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Manufacturers deplore implementation of 16 percent fuel tax

NAIROBI (Xinhua) -- Kenyan manufacturers on Sunday decried a move by the government to impose a 16 percent value added tax (VAT) on price of fuel, saying it will increase the cost of living and slow growth of business in the country.

The Kenya Association of Manufacturers (KAM) said the new fuel levy on all petroleum products—petrol, diesel and kerosene—will not only negatively affect the industry but also overburden Kenyans.

"With these unfavorable fiscal trends, coupled with shrinking economic performance, the future is rather bleak as world oil prices are on increase to the current average of 68.8 U.S. dollars per barrel from 50 dollars three years ago," KAM said in a statement issued in Nairobi.

The government has instructed oil dealers to start charging VAT on all petroleum products at a rate of 16 percent on all transactions, starting from Sept. 1.

This was despite a vote by lawmakers on Thursday urging a delay in the introduction of 16 percent tax on petroleum products to 2020, saying it might have a major impact on the economy.

The legislators said the amendment was meant to cushion Kenyans from the high cost of living as prices of basic commodities including transport fares were to rise.

The tax was first introduced on petrol, diesel, kerosene and jet fuel in the VAT Act of 2013, with a three-year grace period.

By charging the 16 percent VAT, the industrialists said, manufacturers are subject to an increase in the cost of transportation of raw materials and finished products, and the increase in the cost of power, among other overhead costs.

They said the business environment in Kenya is increasingly becoming cost-disadvantaged and a great disincentive for foreign direct investment.

"To stay afloat, business will have to make very hard and drastic decisions of whether to shoulder the extra cost or pass over the tax burden to already overburdened consumers in order to meet their overhead costs," KAM said.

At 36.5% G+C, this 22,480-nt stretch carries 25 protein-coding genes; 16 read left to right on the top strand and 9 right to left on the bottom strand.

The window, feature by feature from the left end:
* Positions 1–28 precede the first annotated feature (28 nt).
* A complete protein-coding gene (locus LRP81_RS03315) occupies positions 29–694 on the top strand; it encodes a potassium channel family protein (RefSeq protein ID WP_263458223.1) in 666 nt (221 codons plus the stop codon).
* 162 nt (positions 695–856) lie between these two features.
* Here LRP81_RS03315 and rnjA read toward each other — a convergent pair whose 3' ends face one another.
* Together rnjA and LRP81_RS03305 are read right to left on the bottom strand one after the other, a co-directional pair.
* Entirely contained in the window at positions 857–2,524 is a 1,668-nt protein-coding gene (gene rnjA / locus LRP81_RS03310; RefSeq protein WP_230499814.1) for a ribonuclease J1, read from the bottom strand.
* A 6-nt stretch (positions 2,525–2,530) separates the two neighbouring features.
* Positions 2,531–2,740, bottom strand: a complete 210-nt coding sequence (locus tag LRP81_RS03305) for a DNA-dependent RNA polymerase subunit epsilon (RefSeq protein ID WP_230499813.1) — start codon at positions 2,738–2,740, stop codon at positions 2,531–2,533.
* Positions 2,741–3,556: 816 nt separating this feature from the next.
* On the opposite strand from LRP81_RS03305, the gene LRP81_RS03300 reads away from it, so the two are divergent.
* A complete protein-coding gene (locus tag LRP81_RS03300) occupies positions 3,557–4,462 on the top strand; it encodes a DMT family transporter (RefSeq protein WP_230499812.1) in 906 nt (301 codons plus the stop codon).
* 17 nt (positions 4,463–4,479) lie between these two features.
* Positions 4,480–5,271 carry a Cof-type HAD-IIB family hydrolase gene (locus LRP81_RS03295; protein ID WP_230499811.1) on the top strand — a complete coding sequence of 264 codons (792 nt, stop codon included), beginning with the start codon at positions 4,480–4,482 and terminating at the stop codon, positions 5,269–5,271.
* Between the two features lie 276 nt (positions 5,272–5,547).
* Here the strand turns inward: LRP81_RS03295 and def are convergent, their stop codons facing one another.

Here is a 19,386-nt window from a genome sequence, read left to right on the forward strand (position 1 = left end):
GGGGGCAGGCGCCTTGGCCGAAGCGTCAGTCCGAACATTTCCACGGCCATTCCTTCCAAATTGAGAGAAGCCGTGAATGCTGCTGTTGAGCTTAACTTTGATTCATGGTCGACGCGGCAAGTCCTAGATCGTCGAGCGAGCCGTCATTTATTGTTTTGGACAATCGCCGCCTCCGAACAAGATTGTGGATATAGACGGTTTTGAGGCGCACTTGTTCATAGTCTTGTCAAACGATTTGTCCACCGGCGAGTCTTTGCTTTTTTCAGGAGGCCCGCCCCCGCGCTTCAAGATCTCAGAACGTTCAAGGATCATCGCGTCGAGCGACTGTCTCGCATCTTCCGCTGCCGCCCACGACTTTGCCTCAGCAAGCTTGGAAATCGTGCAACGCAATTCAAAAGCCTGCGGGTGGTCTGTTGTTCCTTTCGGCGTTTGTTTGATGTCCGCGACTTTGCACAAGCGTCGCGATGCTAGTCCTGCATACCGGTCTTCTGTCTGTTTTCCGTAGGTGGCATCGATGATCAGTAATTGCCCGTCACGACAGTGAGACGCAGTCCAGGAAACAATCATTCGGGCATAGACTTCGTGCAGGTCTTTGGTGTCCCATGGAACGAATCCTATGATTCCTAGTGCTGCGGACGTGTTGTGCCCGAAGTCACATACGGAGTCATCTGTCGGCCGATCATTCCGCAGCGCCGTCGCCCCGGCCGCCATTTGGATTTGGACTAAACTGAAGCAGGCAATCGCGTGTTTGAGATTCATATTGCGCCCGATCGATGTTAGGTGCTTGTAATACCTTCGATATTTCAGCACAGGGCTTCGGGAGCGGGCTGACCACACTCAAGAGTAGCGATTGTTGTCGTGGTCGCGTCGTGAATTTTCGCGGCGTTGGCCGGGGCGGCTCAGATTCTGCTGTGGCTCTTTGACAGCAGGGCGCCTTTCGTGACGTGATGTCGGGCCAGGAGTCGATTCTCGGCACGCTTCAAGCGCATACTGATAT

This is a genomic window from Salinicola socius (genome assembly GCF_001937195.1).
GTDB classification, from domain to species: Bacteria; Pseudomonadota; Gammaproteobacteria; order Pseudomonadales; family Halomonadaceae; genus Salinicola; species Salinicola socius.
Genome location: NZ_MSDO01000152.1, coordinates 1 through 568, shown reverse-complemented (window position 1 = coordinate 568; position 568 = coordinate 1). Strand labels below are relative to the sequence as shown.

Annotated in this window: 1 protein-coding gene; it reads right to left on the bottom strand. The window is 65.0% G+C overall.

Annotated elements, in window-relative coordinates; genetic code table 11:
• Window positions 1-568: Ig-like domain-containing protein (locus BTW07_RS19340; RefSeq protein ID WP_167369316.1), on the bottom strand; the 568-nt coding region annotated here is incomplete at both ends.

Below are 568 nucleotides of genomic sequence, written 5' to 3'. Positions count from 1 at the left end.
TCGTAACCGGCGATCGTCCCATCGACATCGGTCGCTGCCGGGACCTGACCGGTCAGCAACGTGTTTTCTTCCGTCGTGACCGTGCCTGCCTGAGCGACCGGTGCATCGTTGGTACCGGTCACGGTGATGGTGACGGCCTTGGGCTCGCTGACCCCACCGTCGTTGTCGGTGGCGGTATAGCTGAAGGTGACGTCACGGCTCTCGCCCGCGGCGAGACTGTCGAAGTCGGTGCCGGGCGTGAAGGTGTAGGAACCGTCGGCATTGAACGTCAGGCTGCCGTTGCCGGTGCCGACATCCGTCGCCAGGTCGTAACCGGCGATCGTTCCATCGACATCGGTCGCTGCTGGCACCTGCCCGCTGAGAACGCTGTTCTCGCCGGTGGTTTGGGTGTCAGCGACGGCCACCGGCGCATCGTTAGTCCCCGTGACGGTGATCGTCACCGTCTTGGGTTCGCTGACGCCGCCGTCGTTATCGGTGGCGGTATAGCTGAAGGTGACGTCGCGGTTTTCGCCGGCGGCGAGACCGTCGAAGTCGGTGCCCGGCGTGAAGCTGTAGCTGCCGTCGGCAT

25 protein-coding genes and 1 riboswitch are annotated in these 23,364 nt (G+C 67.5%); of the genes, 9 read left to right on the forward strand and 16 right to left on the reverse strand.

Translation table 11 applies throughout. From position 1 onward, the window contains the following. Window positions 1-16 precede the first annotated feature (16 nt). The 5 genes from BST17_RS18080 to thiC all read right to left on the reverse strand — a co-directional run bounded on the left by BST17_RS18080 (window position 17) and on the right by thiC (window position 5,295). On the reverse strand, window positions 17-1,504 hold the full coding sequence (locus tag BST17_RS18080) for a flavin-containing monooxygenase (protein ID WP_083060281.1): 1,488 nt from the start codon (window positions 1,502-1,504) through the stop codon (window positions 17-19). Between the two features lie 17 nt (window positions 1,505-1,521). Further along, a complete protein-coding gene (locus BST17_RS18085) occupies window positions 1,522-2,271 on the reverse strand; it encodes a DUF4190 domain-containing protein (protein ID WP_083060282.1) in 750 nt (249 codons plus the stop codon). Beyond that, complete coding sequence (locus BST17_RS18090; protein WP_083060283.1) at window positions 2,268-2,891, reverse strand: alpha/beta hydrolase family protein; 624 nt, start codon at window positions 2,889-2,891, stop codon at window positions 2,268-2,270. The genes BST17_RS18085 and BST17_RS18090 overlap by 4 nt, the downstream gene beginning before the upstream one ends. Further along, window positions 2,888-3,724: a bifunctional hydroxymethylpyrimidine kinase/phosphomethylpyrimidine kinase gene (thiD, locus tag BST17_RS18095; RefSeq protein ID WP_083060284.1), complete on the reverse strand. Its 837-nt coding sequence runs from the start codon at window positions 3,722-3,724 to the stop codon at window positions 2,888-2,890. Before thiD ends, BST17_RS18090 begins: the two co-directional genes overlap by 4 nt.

The energy regulator has released new fuel prices that reflect the 16 percent VAT as ordered by Treasury Cabinet Secretary Henry Rotich.

Under the new rates, Nairobi motorists will now pay 1.23 U.S. dollars while those in Mombasa will pay 1.25 dollars according to a statement from the Energy Regulatory Commission (ERC) released on Saturday.

The ERC directive will now see diesel retail at 1.15 dollars while a liter of kerosene will cost 0.97 dollars in Nairobi.

The Association of Matatu Operators, an association of public passenger vehicle operators, has already resolved to increase fares starting Monday.

The association’s chairperson, Jimal Ibrahim Hassan, said the move was prompted by the new fuel levy announced by the ERC.

Matatu fares will now increase by between 0.10 dollars to 0.30 dollars depending on the routes, said Hassan.

Deputy President William Ruto said the government will work with Parliament to resolve the rising fuel cost in the country.

Ruto said a balance would be created so as not to burden Kenyans but also not put a brake to the government’s development plans, noting that amicable solution will be found to cushion the public against any price increases.

"The executive will be meeting parliament so as to address the concerns raised by Kenyans.

"As a matter of fact, a solution would be reached," he said on Sunday during a prayer service in Nairobi.


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